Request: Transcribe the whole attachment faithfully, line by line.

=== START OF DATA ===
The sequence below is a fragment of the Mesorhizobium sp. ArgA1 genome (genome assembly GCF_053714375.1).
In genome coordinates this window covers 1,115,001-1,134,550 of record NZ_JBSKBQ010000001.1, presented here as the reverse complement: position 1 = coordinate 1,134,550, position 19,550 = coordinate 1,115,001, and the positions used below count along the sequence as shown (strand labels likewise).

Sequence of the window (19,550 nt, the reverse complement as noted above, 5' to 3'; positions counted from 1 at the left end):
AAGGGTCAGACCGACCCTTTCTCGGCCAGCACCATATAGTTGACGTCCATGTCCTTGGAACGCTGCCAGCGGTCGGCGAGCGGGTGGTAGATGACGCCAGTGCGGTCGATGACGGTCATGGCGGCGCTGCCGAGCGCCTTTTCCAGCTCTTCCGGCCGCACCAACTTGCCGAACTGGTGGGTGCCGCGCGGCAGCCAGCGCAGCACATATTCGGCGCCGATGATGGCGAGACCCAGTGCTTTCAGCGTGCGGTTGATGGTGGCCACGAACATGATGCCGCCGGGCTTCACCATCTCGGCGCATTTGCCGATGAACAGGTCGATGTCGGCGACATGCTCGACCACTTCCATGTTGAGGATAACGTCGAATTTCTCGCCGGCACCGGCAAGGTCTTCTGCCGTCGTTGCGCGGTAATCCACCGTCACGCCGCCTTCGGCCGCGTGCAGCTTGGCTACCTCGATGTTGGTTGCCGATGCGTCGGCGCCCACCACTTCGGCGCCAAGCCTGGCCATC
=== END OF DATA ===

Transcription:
The sequence below is a fragment of the Mesorhizobium sp. ArgA1 genome (genome assembly GCF_053714375.1).
In genome coordinates this window covers 1,115,001-1,134,550 of record NZ_JBSKBQ010000001.1, presented here as the reverse complement: position 1 = coordinate 1,134,550, position 19,550 = coordinate 1,115,001, and the positions used below count along the sequence as shown (strand labels likewise).

Sequence of the window (19,550 nt, the reverse complement as noted above, 5' to 3'; positions counted from 1 at the left end):
AAGGGTCAGACCGACCCTTTCTCGGCCAGCACCATATAGTTGACGTCCATGTCCTTGGAACGCTGCCAGCGGTCGGCGAGCGGGTGGTAGATGACGCCAGTGCGGTCGATGACGGTCATGGCGGCGCTGCCGAGCGCCTTTTCCAGCTCTTCCGGCCGCACCAACTTGCCGAACTGGTGGGTGCCGCGCGGCAGCCAGCGCAGCACATATTCGGCGCCGATGATGGCGAGACCCAGTGCTTTCAGCGTGCGGTTGATGGTGGCCACGAACATGATGCCGCCGGGCTTCACCATCTCGGCGCATTTGCCGATGAACAGGTCGATGTCGGCGACATGCTCGACCACTTCCATGTTGAGGATAACGTCGAATTTCTCGCCGGCACCGGCAAGGTCTTCTGCCGTCGTTGCGCGGTAATCCACCGTCACGCCGCCTTCGGCCGCGTGCAGCTTGGCTACCTCGATGTTGGTTGCCGATGCGTCGGCGCCCACCACTTCGGCGCCAAGCCTGGCCATC